A $227 million settlement has been reached following a nearly five-month civil trial in the 2013 Market Street collapse that left seven dead and 12 injured, according to plaintiffs' attorneys in a statement Wednesday.
The settlement, the attorneys said, is believed to be the largest personal injury settlement in Pennsylvania history.
Nineteen plaintiffs, including the families of seven killed in the June 5, 2013, collapse, sued six defendants, including the owner of a construction project undergoing demolition and the Salvation Army, whose store was flattened by a fourth-story wall of brick and mortar.
Details of the settlement, including how much each of the defendants would pay, were not immediately available.
One of the lead plaintiffs' attorneys, Robert Mongeluzzi, said in a statement that the settlement is "epic in dimension, fair, just, and, most importantly, a powerful deterrant to all those in any business or organization, at any level, whether they wear a suit or a uniform, who try to cut corners, save a buck, shove safety aside and put human life at risk."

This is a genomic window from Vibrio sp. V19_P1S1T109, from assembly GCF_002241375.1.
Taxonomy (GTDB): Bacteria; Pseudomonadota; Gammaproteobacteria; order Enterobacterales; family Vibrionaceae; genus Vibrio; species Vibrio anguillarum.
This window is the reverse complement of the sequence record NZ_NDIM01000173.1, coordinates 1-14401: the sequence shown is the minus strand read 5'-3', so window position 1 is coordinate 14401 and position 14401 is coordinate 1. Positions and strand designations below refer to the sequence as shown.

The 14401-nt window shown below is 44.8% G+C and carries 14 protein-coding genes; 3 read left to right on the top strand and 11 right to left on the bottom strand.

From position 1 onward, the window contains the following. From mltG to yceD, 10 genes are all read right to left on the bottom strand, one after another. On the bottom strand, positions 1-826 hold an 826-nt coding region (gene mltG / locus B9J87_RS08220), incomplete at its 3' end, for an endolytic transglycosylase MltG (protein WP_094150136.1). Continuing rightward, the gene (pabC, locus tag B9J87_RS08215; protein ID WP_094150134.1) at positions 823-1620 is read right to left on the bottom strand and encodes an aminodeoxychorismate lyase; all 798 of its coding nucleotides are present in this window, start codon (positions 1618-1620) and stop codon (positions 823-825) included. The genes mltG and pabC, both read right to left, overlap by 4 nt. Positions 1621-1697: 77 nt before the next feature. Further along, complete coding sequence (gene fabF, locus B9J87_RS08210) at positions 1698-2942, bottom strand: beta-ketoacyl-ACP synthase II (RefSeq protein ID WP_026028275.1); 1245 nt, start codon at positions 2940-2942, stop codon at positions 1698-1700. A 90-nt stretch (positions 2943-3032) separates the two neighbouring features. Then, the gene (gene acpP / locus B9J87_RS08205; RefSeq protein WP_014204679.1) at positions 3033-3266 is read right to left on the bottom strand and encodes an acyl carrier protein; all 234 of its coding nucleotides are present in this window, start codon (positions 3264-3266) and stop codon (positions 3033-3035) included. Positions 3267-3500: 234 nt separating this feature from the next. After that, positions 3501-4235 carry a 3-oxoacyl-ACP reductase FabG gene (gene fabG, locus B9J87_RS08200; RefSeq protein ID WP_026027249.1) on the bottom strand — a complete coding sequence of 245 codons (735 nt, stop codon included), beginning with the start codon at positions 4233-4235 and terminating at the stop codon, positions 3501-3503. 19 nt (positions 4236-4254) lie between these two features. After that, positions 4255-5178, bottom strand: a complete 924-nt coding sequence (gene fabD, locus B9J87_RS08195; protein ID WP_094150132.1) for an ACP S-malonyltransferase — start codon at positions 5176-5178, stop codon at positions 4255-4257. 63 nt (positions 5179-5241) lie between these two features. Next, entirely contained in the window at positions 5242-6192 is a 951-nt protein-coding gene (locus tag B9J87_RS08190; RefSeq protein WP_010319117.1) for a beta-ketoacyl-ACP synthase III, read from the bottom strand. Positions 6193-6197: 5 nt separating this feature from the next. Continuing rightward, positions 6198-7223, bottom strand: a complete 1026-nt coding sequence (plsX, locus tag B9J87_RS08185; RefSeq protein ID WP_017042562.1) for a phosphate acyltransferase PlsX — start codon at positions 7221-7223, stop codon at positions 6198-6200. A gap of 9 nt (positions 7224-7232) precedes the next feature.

The Salvation Army, in a statement, said: "Our deepest sympathy remains with the victims and their families through this extremely difficult time. We pray for the healing of our community. The Salvation Army continues to serve those in need, with compassion, as we have for more than 137 years in Philadelphia."